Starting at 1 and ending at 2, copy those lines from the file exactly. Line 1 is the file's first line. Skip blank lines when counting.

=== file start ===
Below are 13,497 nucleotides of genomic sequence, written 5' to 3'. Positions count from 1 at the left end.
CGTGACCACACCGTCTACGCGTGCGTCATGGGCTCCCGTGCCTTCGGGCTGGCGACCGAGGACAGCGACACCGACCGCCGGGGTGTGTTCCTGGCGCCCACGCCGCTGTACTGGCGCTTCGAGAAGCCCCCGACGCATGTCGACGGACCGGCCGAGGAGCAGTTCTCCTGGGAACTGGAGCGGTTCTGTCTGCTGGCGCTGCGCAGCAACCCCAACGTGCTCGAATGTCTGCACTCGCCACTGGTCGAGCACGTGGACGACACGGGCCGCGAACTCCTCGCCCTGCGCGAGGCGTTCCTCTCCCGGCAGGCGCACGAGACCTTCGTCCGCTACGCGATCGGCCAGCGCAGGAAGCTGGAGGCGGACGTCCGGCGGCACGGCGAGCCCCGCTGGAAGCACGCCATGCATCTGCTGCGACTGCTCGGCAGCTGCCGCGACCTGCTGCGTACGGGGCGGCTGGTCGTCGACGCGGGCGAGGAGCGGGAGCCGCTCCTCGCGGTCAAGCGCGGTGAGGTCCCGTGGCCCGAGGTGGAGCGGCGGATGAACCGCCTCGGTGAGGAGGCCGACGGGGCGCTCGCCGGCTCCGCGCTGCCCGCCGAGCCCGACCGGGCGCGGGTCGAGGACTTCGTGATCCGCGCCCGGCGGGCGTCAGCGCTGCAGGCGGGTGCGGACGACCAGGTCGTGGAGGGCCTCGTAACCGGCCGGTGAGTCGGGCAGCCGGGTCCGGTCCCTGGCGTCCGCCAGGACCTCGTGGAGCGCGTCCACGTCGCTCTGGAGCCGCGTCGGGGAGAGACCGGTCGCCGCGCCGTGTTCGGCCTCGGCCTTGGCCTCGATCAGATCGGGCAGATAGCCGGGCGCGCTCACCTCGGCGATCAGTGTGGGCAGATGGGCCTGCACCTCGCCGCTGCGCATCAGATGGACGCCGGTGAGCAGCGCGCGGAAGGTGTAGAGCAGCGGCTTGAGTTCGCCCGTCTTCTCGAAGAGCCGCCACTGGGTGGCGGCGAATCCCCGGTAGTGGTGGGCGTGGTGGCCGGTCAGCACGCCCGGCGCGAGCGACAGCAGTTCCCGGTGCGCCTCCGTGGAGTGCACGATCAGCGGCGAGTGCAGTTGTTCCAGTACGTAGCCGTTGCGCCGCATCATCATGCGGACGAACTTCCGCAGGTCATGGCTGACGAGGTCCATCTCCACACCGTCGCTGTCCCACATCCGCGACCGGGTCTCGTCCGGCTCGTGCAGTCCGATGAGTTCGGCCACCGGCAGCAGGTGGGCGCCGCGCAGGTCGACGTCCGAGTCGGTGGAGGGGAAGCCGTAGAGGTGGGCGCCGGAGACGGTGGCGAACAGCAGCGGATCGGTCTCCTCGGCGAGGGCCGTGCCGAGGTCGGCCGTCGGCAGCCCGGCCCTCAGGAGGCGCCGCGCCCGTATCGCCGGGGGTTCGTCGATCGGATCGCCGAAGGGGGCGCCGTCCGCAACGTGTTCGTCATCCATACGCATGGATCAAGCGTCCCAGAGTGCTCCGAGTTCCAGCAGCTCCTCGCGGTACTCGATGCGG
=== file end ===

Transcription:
Below are 13,497 nucleotides of genomic sequence, written 5' to 3'. Positions count from 1 at the left end.
CGTGACCACACCGTCTACGCGTGCGTCATGGGCTCCCGTGCCTTCGGGCTGGCGACCGAGGACAGCGACACCGACCGCCGGGGTGTGTTCCTGGCGCCCACGCCGCTGTACTGGCGCTTCGAGAAGCCCCCGACGCATGTCGACGGACCGGCCGAGGAGCAGTTCTCCTGGGAACTGGAGCGGTTCTGTCTGCTGGCGCTGCGCAGCAACCCCAACGTGCTCGAATGTCTGCACTCGCCACTGGTCGAGCACGTGGACGACACGGGCCGCGAACTCCTCGCCCTGCGCGAGGCGTTCCTCTCCCGGCAGGCGCACGAGACCTTCGTCCGCTACGCGATCGGCCAGCGCAGGAAGCTGGAGGCGGACGTCCGGCGGCACGGCGAGCCCCGCTGGAAGCACGCCATGCATCTGCTGCGACTGCTCGGCAGCTGCCGCGACCTGCTGCGTACGGGGCGGCTGGTCGTCGACGCGGGCGAGGAGCGGGAGCCGCTCCTCGCGGTCAAGCGCGGTGAGGTCCCGTGGCCCGAGGTGGAGCGGCGGATGAACCGCCTCGGTGAGGAGGCCGACGGGGCGCTCGCCGGCTCCGCGCTGCCCGCCGAGCCCGACCGGGCGCGGGTCGAGGACTTCGTGATCCGCGCCCGGCGGGCGTCAGCGCTGCAGGCGGGTGCGGACGACCAGGTCGTGGAGGGCCTCGTAACCGGCCGGTGAGTCGGGCAGCCGGGTCCGGTCCCTGGCGTCCGCCAGGACCTCGTGGAGCGCGTCCACGTCGCTCTGGAGCCGCGTCGGGGAGAGACCGGTCGCCGCGCCGTGTTCGGCCTCGGCCTTGGCCTCGATCAGATCGGGCAGATAGCCGGGCGCGCTCACCTCGGCGATCAGTGTGGGCAGATGGGCCTGCACCTCGCCGCTGCGCATCAGATGGACGCCGGTGAGCAGCGCGCGGAAGGTGTAGAGCAGCGGCTTGAGTTCGCCCGTCTTCTCGAAGAGCCGCCACTGGGTGGCGGCGAATCCCCGGTAGTGGTGGGCGTGGTGGCCGGTCAGCACGCCCGGCGCGAGCGACAGCAGTTCCCGGTGCGCCTCCGTGGAGTGCACGATCAGCGGCGAGTGCAGTTGTTCCAGTACGTAGCCGTTGCGCCGCATCATCATGCGGACGAACTTCCGCAGGTCATGGCTGACGAGGTCCATCTCCACACCGTCGCTGTCCCACATCCGCGACCGGGTCTCGTCCGGCTCGTGCAGTCCGATGAGTTCGGCCACCGGCAGCAGGTGGGCGCCGCGCAGGTCGACGTCCGAGTCGGTGGAGGGGAAGCCGTAGAGGTGGGCGCCGGAGACGGTGGCGAACAGCAGCGGATCGGTCTCCTCGGCGAGGGCCGTGCCGAGGTCGGCCGTCGGCAGCCCGGCCCTCAGGAGGCGCCGCGCCCGTATCGCCGGGGGTTCGTCGATCGGATCGCCGAAGGGGGCGCCGTCCGCAACGTGTTCGTCATCCATACGCATGGATCAAGCGTCCCAGAGTGCTCCGAGTTCCAGCAGCTCCTCGCGGTACTCGATGCGG